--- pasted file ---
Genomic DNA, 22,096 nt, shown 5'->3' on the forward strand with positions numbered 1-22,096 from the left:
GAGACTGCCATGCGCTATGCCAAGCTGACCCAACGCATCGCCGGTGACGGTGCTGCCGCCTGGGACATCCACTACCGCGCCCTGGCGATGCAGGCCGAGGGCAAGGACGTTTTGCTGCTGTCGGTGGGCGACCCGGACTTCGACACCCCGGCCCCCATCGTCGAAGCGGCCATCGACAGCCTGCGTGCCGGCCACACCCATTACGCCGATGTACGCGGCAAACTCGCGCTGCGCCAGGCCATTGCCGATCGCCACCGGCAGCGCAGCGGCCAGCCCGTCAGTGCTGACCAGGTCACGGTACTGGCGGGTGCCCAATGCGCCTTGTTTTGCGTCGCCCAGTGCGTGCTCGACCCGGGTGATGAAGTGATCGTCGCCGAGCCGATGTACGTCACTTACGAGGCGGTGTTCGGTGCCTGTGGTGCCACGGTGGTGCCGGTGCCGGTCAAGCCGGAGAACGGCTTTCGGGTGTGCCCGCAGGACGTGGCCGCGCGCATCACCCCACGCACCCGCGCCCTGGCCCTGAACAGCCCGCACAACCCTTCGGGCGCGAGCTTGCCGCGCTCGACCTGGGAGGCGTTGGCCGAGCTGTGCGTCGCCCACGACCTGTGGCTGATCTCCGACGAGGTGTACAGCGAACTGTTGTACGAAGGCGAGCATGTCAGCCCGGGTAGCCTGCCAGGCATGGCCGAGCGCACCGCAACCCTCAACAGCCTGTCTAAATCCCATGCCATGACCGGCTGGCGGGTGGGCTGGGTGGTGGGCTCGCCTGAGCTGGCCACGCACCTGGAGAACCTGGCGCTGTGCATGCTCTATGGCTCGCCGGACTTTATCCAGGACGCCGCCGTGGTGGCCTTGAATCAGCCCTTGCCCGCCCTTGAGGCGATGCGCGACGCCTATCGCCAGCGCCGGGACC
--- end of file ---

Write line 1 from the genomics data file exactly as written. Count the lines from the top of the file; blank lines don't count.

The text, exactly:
Genomic DNA, 22,096 nt, shown 5'->3' on the forward strand with positions numbered 1-22,096 from the left: